2010.012.0102 Waiting outside Jefferson Recreation Hall for cigarettes. (4/26/1945) PRO-469

Waiting outside Jefferson Recreation Hall for cigarettes. (4/26/1945)

2010.012.0100 Waiting outside the telephone office. (1944) MED 243

Waiting outside the telephone office. (1944)

I highly recommend this book.  I was surprised to learn that this city existed.  It’s important for us to know this history, especially as Americans.  It’s amazing to think what our government was capable of then and how they were able to succeed in this effort.  It’s something to really think about juxtaposed to today’s world of drones, NSA data collecting, and huge government buildings that are being built as we speak to house god knows what.  If you love history, women’s history, WWII history, or just a well-written book about true events, you should read this.  As much as I like my kindle, I have to recommend that you guys buy a hard-copy of this book.  There’s a glossary and an index that I often found myself flipping to, as well as a glossy insert of photos.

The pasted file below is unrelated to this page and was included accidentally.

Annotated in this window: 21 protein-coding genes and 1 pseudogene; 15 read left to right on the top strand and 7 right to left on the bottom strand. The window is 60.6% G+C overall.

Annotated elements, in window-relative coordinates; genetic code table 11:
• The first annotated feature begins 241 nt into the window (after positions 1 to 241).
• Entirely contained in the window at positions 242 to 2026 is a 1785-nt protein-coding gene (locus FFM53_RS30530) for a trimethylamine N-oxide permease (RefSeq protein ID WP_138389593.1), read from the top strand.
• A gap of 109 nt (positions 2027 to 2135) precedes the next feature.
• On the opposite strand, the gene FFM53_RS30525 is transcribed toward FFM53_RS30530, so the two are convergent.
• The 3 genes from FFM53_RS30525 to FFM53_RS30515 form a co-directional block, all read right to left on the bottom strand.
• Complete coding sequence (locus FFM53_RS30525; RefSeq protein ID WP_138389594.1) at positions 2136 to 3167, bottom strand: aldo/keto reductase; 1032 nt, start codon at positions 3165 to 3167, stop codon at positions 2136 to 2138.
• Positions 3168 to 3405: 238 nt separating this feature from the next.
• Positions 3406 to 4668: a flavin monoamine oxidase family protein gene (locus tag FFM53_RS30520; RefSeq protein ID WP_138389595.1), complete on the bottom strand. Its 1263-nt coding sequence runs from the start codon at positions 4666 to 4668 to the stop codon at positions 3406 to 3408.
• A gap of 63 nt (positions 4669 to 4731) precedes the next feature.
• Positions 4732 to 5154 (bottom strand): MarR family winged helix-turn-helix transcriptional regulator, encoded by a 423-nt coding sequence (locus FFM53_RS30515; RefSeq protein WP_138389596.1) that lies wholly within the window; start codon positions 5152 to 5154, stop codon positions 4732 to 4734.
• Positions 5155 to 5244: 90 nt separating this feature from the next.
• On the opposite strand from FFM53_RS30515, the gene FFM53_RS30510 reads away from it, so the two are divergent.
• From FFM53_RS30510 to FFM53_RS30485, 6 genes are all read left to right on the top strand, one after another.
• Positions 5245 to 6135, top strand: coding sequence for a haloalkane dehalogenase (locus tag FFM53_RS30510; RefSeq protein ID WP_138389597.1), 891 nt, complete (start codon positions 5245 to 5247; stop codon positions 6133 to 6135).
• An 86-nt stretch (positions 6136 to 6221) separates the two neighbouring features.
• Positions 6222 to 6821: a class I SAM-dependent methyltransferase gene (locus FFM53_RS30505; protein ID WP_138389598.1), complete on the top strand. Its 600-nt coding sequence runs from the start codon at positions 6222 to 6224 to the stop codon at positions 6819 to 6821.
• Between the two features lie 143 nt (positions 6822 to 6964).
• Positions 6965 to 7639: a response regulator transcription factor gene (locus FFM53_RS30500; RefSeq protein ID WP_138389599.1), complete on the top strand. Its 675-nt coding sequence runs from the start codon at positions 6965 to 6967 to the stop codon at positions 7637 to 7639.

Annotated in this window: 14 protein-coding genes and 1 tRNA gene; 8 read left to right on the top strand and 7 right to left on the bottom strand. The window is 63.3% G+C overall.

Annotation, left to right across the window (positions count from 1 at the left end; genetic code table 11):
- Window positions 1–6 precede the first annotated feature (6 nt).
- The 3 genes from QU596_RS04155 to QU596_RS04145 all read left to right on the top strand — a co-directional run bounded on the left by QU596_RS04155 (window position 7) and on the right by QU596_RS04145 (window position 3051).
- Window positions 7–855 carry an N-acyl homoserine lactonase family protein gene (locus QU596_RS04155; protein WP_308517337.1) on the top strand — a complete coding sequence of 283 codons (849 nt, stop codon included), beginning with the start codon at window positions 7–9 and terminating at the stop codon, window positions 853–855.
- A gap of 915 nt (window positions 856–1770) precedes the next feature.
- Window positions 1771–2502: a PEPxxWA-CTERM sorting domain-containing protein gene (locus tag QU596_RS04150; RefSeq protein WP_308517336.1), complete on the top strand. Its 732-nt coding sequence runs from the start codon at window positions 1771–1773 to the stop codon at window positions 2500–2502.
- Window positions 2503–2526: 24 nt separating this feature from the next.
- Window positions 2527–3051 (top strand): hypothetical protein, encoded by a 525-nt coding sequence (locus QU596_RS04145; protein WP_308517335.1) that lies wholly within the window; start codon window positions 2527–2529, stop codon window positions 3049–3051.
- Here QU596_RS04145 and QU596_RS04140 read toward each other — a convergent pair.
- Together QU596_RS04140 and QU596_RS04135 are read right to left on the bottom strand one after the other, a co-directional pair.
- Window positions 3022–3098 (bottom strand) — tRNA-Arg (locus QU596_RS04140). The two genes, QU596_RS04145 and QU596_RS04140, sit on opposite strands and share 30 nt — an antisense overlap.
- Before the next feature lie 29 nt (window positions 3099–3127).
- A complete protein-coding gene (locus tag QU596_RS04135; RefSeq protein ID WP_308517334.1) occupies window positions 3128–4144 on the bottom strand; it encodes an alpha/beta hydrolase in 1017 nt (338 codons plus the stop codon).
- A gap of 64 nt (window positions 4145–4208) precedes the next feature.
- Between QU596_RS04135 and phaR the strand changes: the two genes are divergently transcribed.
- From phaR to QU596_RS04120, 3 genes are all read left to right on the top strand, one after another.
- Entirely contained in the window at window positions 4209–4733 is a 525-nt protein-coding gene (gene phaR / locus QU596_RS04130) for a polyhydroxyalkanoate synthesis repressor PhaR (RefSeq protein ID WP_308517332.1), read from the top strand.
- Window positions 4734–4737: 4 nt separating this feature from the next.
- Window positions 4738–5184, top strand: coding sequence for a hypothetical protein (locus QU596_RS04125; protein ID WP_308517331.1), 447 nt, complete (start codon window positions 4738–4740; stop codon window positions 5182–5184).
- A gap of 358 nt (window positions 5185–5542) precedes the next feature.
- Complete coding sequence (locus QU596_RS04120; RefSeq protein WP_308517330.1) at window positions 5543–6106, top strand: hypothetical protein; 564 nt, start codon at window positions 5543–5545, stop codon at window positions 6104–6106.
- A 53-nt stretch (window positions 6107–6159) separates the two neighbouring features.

2010.012.0049 Women in cafeteria line (1944). Roll 392-43

Women in cafeteria line (1944).

All photos by Ed Westcott, the official photographer for the Manhattan Project in Oak Ridge, and from this great Tumblr.

I was sent this book to review for my blog.  All opinions are my own.  I am an Amazon associate so any purchases you make through my links to Amazon I get a little kick-back.

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^ 7 Comments...

  1. Lauren

    I had no idea! Thanks so much for posting the review. What an interesting bit of history.